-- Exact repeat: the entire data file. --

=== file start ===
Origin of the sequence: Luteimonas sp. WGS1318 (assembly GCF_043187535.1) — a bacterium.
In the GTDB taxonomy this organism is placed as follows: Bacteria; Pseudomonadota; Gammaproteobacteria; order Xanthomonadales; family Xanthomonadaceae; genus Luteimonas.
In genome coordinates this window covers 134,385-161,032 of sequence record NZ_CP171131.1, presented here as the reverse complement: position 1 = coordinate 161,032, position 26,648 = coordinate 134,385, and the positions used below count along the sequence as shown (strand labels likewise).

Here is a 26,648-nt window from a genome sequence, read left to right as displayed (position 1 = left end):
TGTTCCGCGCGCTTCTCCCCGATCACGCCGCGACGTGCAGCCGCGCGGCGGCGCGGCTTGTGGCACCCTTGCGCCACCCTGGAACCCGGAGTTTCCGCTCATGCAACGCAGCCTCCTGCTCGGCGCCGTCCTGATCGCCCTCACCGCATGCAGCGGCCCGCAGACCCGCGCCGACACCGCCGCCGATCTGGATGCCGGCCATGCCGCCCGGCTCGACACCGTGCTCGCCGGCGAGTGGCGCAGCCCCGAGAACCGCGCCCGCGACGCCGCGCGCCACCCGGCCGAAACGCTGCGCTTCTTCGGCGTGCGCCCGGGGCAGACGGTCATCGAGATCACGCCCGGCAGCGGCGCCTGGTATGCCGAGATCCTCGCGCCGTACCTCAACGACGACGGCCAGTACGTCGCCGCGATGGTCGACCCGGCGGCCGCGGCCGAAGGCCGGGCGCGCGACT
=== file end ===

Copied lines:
Origin of the sequence: Luteimonas sp. WGS1318 (assembly GCF_043187535.1) — a bacterium.
In the GTDB taxonomy this organism is placed as follows: Bacteria; Pseudomonadota; Gammaproteobacteria; order Xanthomonadales; family Xanthomonadaceae; genus Luteimonas.
In genome coordinates this window covers 134,385-161,032 of sequence record NZ_CP171131.1, presented here as the reverse complement: position 1 = coordinate 161,032, position 26,648 = coordinate 134,385, and the positions used below count along the sequence as shown (strand labels likewise).

Here is a 26,648-nt window from a genome sequence, read left to right as displayed (position 1 = left end):
TGTTCCGCGCGCTTCTCCCCGATCACGCCGCGACGTGCAGCCGCGCGGCGGCGCGGCTTGTGGCACCCTTGCGCCACCCTGGAACCCGGAGTTTCCGCTCATGCAACGCAGCCTCCTGCTCGGCGCCGTCCTGATCGCCCTCACCGCATGCAGCGGCCCGCAGACCCGCGCCGACACCGCCGCCGATCTGGATGCCGGCCATGCCGCCCGGCTCGACACCGTGCTCGCCGGCGAGTGGCGCAGCCCCGAGAACCGCGCCCGCGACGCCGCGCGCCACCCGGCCGAAACGCTGCGCTTCTTCGGCGTGCGCCCGGGGCAGACGGTCATCGAGATCACGCCCGGCAGCGGCGCCTGGTATGCCGAGATCCTCGCGCCGTACCTCAACGACGACGGCCAGTACGTCGCCGCGATGGTCGACCCGGCGGCCGCGGCCGAAGGCCGGGCGCGCGACT